St. Lazarus of Bethany

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St. Lazarus of Bethany

Reputed first Bishop of Marseilles, died in the second half of the first century.

According to a tradition, or rather a series of traditions combined at different epochs, the members of the family at Bethany, the friends of Christ, together with some holy women and others of His disciples, were put out to sea by the Jews hostile to Christianity in a vessel without sails, oars, or helm, and after a miraculous voyage landed in Provence at a place called today the Saintes-Maries. It is related that they separated there to go and preach the Gospel in different parts of the southeast of Gaul. Lazarus, of whom alone we have to treat here, went to Marseilles, and, having converted a number of its inhabitants to Christianity, became their first pastor. During the first persecution under Nero he hid himself in a crypt, over which the celebrated Abbey of St.-Victor was constructed in the fifth century. In this same crypt he was interred, when he shed his blood for the faith. During the new persecution of Domitian he was cast into prison and beheaded in a spot which is believed to be identical with a cave beneath the prison Saint-Lazare. His body was later translated to Autun, and buried in the cathedral of that town. But the inhabitants of Marseilles claim to be in possession of his head which they still venerate. Continue reading

Thoughts for Gaudete Sunday: Mary’s Healing Humility 

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Thoughts for Gaudete Sunday
Mary’s Healing Humility

Humility is an unpopular—one might say barely considered, hence untaught—virtue, but it is the key to developing a fully virtuous life and a just society. The practice of humility does not allow one to serve a perception of one’s own power, nor to reduce other people to “things” or objects. Rather, rather it forces one to consider and respect his neighbour; it understands the privilege of knowing and serving the other.

Humility is the gateway virtue that trains us in all of the other heavenly virtues: Kindness, because it remembers receiving kindness; Patience, because it has experienced impatience; Diligence and Charity, because it has seen the rewards of both; Temperance, because a humble soul is one that takes less, rather than more; Chastity, because humility recognizes the beauty of God’s plan, and reverences His image in others. This is the best restraint.

Grave sin will be with us unto ages of ages, but grace can abound, and it can bring light into the dark places; it can heal the festering wounds whether emotional or spiritual. But we have to want it, and ask for it.

It is an open secret: Pursuing humility—asking for the grace of the virtue of humility, and then practising it—is a way to begin. Remember, says St. Bernard, that Mary pleased God by her purity but conceived Him by her humility.

Introitus: Gaudéte in Dómino

Dominica III Adventus ~ I. classis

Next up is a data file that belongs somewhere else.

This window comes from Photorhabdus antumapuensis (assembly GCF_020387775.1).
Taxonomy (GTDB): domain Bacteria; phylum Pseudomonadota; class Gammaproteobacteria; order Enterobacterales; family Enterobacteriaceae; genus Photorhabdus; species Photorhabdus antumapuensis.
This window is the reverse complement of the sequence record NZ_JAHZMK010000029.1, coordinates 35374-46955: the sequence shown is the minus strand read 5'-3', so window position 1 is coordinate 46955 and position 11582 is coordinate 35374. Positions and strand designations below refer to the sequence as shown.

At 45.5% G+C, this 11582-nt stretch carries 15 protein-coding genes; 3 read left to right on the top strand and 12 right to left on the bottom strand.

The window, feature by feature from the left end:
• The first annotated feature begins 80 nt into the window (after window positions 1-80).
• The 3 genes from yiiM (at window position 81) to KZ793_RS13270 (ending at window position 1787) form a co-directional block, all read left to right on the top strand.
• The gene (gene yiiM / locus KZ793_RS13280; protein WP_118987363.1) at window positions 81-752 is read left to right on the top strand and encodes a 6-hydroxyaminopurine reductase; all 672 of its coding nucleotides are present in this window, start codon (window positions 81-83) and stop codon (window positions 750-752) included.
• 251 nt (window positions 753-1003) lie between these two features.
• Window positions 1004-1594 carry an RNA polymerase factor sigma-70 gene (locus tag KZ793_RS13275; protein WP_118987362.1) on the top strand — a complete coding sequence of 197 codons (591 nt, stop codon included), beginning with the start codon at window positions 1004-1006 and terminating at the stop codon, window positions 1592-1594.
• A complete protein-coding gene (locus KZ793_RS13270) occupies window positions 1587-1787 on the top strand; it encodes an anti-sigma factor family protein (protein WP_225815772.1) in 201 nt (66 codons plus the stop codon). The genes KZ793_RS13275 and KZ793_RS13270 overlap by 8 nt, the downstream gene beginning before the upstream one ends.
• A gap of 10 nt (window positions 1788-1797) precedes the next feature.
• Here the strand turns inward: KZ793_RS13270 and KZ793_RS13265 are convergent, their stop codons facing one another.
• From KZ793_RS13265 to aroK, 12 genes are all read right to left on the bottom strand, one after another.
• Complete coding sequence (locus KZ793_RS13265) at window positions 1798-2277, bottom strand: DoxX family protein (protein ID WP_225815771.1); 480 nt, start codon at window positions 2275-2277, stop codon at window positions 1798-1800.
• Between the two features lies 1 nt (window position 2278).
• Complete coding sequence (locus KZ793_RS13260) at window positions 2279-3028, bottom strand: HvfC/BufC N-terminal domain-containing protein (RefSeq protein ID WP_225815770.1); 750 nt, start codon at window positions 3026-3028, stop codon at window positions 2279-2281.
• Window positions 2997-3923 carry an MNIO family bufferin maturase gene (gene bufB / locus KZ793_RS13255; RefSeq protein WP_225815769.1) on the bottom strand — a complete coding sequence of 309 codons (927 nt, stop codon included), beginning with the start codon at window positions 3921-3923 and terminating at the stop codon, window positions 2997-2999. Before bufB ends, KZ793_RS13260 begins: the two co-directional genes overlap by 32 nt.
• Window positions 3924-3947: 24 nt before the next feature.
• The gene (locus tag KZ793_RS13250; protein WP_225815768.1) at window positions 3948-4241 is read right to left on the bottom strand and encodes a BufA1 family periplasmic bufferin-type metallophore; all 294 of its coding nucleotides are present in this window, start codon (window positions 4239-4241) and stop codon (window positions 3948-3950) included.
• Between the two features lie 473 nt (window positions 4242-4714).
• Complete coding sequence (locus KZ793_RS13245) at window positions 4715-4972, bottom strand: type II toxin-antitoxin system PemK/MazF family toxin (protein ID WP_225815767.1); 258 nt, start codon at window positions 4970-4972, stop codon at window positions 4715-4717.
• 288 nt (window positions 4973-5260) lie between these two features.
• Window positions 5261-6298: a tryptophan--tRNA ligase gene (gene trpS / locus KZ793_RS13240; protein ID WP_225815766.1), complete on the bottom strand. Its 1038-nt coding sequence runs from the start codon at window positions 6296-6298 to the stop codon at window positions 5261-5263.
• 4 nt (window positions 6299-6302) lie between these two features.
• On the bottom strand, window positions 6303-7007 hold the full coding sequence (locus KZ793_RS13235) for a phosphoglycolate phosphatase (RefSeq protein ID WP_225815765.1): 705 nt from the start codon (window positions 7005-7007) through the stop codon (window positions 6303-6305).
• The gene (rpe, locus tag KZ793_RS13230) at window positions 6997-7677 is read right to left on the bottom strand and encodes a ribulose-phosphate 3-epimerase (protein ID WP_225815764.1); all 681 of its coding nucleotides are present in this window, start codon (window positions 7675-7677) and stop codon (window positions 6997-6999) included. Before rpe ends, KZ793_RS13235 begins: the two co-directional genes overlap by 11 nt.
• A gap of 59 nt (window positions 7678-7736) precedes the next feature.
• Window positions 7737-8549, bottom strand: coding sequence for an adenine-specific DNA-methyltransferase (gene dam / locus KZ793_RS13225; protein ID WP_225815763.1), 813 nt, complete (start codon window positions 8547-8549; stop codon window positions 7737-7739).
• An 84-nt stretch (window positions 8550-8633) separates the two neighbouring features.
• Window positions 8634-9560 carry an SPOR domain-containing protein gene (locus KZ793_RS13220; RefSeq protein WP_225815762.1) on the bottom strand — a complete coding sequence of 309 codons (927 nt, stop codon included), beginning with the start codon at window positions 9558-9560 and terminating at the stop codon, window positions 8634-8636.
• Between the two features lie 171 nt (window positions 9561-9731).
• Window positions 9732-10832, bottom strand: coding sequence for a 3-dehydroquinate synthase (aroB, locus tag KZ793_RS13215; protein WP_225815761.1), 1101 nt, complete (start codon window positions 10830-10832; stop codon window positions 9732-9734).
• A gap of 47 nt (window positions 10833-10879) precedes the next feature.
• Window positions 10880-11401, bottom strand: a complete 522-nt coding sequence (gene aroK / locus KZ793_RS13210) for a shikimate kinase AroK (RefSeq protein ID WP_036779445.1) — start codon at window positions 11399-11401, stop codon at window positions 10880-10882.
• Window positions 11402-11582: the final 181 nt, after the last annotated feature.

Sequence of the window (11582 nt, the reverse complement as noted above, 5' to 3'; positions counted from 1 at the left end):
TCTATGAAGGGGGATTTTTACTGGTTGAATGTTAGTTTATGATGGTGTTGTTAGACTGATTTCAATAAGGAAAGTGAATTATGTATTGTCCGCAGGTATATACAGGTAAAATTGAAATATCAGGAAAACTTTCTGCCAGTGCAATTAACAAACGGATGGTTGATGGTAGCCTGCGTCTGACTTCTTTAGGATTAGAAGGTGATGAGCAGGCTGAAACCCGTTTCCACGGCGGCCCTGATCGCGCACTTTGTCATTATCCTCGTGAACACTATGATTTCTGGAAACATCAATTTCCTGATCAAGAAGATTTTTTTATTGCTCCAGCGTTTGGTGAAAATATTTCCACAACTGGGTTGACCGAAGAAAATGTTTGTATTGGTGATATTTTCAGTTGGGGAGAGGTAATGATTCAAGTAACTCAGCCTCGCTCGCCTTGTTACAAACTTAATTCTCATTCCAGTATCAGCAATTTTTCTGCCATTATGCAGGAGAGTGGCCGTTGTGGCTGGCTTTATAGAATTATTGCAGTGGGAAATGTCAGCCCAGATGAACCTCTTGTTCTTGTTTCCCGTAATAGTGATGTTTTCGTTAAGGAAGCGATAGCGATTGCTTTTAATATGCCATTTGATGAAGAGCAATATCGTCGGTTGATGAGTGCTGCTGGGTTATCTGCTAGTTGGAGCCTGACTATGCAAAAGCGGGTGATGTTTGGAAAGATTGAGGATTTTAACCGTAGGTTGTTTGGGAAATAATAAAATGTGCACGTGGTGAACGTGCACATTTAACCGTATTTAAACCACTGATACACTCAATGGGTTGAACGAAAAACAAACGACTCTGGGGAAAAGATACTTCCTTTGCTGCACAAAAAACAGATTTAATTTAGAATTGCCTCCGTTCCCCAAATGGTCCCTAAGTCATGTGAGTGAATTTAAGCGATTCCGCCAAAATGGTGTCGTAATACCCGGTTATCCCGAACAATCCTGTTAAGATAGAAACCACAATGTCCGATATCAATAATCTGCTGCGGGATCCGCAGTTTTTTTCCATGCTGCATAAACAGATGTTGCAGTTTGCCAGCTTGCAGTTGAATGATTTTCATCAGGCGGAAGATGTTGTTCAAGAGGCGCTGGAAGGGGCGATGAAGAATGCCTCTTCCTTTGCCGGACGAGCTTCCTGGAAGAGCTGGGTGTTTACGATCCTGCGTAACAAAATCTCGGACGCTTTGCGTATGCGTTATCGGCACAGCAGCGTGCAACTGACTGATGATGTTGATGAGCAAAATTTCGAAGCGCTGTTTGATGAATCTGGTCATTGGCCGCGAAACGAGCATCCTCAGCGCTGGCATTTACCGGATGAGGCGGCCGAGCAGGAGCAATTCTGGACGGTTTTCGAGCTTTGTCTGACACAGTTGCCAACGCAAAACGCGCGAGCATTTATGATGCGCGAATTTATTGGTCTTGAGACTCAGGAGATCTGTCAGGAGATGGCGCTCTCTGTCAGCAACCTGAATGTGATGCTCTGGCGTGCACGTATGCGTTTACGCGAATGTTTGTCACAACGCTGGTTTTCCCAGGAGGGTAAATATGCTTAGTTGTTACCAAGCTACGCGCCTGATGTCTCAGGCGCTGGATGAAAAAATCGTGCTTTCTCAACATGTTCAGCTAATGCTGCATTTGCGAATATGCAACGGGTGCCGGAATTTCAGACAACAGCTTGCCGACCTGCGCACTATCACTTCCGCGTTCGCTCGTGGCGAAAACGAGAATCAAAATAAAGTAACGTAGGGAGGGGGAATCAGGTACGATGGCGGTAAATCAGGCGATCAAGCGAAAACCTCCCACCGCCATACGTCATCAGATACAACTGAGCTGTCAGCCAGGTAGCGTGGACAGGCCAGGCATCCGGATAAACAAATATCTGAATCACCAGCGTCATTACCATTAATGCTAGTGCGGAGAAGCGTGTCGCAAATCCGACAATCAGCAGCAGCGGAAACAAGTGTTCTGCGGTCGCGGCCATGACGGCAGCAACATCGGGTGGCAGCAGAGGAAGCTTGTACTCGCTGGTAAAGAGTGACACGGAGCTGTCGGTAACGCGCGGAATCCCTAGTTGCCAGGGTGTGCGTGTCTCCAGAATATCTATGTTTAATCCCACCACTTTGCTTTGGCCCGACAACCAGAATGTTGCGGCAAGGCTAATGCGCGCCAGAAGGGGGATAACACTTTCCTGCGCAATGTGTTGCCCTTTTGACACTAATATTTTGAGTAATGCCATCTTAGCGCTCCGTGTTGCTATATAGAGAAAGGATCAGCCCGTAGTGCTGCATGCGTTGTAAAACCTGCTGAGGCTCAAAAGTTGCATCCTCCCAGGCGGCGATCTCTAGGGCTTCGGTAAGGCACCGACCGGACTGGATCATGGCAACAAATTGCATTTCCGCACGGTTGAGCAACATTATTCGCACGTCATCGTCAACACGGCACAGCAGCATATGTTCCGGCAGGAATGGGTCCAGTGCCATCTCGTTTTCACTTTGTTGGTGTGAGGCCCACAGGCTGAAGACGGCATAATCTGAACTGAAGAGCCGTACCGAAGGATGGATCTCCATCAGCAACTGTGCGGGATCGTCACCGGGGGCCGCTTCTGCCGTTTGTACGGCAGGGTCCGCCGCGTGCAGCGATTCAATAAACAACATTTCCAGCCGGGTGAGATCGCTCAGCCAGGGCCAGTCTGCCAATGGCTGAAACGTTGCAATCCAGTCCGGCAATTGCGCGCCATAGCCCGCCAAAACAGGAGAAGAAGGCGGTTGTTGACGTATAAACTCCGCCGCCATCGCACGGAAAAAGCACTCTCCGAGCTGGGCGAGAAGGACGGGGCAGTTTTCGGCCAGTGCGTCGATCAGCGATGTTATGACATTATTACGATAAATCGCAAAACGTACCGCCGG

Introitus
Phil 4:4-6

Gaudéte in Dómino semper: íterum dico, gaudéte. Modéstia vestra nota sit ómnibus homínibus: Dóminus enim prope est. Nihil sollíciti sitis: sed in omni oratióne petitiónes vestræ innotéscant apud Deum.

Rejoice in the Lord always: again I say, rejoice. Let you moderation be known to all men: for the Lord is near. Have no anxiety, but in everything, by prayer let your petitions be made known to God.

Ps 84:2

Benedixísti, Dómine, terram tuam: avertísti captivitátem Iacob.

You have favored, O Lord, Your land; You have restored the well-being of Jacob.

V. Glória Patri, et Fílio, et Spirítui Sancto.
R. Sicut erat in princípio, et nunc, et semper, et in saecula saeculórum. Amen

V. Glory be to the Father, and to the Son, and to the Holy Ghost.
R. As it was in the beginning, is now, and ever shall be, world without end. Amen.

Gaudéte in Dómino semper: íterum dico, gaudéte. Modéstia vestra nota sit ómnibus homínibus: Dóminus enim prope est. Nihil sollíciti sitis: sed in omni oratióne petitiónes vestræ innotéscant apud Deum.

Rejoice in the Lord always: again I say, rejoice. Let you moderation be known to all men: for the Lord is near. Have no anxiety, but in everything, by prayer let your petitions be made known to God.

INSTRUCTION FOR THE THIRD SUNDAY IN ADVENT

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INSTRUCTION FOR THE THIRD SUNDAY IN ADVENT

The Church’s Year
Rev. Fr. Leonard Goffine

On this Sunday again, the Church calls on us to rejoice in the Advent of the Redeemer, and at the Introit sings:

INTROIT Rejoice in the Lord always; again I say, rejoice. Let your modesty be known to all men: for the Lord is nigh. Be nothing solicitous; but in every thing by prayer let your requests be made known to God (Phil. 4). Lord, thou hast blessed thy land; thou hast turned away the captivity of Jacob (Ps. 84). Glory be to the Father.

COLLECT Incline Thine ear, O Lord, we beseech Thee, unto our prayers: and enlighten the darkness of our mind by the grace of thy visitation. Through our Lord.

EPISTLE (Phil. 4:4-7). Brethren, rejoice in the Lord always; again I say, rejoice. Let your modesty be known to all men. The Lord is nigh. Be nothing solicitous; but in everything, by prayer and supplication with thanksgiving, let your petitions be made known to God. And the peace of God, which surpasseth all understanding, keep your hearts and minds in Christ Jesus our Lord. Continue reading